Photo: Olivier Ortelpa for flickr

Photo: Olivier Ortelpa for flickr

Prime Minister Jean-Marc Ayrault has announced his decision on the reform of family benefits, as part of a solution to closing a two billion euro annual deficit of the Caisse nationale des allocation familiales (CNAF), part of France’s social security program. Ayrault has been working with the Haut conseil de la famille (HCF) on plans to reduce the chronic deficit since April, and finally announced his decision on Tuesday, June 3.

The chosen reform will lower the ceiling for family tax reduction, which is normally based on income and family size, thus increasing taxes for the wealthiest 15% of families. Ayrault chose not to establish modulation, a controversial reform that would have adjusted the amount of monetary benefits each family receives according to their income.

With this new reform, the government may increase aid for low-income families, families with multiple children, and those containing single parents.

On the other hand, the rich will be most affected by the adjustment of the tax. Some families could see an increase of 250 euro per month, which is expected to generate an additional one billion euros for the social aid program.

Opinions on the matter appear to be mixed. Surveys show that 68% of the French support the reform, but many associations, unions, and even part of the left take issue with it, claiming the reform will cause problems in the management of benefits due to lower revenues.

The group Europe Ecologie-Les Verts called it “a first step toward a more fair family policy, which considers the reality of the families’ available income.”

The President of the Union nationale des association familiales (UNAF), François Fondard, expressed relief that modulation was not chosen, although the reform of family taxes in this way is, in his opinion, simply the lesser of two evils. The UNAF expects that 20% of families will be affected, while the government estimates around 12%.

Jean-Louis Deroussent, President of the Caisse nationale d’allocations familiales (CNAF), was critical of the reform, which will “penalize many families,” even low income families who up to this point were not taxed. He claims that the reform may end up depriving families of certain benefits, such as free lunch and access to sports centers.

According to Jean-François Copé, President of the Union pour un Mouvement Populaire (UMP), either reform would deeply affect the “universal” character of family benefits, as it would favor families in certain situations.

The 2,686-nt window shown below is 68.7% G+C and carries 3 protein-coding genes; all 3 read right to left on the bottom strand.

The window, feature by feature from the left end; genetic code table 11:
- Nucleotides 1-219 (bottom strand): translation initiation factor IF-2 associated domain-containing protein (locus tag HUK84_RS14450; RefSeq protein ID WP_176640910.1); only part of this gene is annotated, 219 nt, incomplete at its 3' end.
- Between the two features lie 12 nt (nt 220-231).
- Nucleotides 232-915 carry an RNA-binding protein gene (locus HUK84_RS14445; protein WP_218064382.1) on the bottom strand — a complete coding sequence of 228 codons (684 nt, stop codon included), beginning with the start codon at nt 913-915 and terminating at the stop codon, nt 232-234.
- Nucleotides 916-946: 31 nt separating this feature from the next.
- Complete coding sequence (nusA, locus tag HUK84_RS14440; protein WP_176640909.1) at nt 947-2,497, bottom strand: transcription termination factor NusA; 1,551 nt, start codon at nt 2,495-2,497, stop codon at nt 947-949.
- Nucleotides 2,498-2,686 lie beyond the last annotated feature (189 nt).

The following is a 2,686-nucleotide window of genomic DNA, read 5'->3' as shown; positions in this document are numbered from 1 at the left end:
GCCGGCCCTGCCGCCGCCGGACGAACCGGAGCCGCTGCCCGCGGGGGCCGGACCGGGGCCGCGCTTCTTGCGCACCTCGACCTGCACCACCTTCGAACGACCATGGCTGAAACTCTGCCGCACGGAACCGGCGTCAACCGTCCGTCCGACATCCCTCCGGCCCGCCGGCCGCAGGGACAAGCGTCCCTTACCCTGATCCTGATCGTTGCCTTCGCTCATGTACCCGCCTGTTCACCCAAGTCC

Marine Le Pen, leader of the Front National (FN), has a different opinion on the matter. To her, lowering the tax is a “moral, political, and economic error.” She has made clear that she would have eliminated all family benefits for foreigners as opposed to impacting middle class families “with full force.”

Ayrault also announced a plan for two reforms that aim to place children under three years of age in childcare, in order to allow mothers to look for work. First, approximately 75,000 openings in schools would be created, mainly in rural areas, for children two years of age. Second, there would be an increased availability in nurseries for infants – an additional 200,000 spaces over the course of the next five years, with a focus on the areas of Seine-Saint-Denis and les Bouches-du-Rhône. While many consider this a step in the right direction, data indicate that there is actually a need for at least 500,000 spaces for infants throughout France.

Even after Ayrault’s announcement of his decision on the reform, the family policy reform remains an important and controversial topic. France 3 Bourgogne  hosted a debate today, Saturday, June 8 as part of its program “La Voix est libre.

The segment covered all of the points and objectives of family policy in France, with questions fielded by the public and debated by three politicians representing the Parti socialiste (PS), the Union pour un Mouvement Populaire (UMP), and the Front de gauche (FG), as well as a representative of the Federation of Rural Families of the Côte d’Or.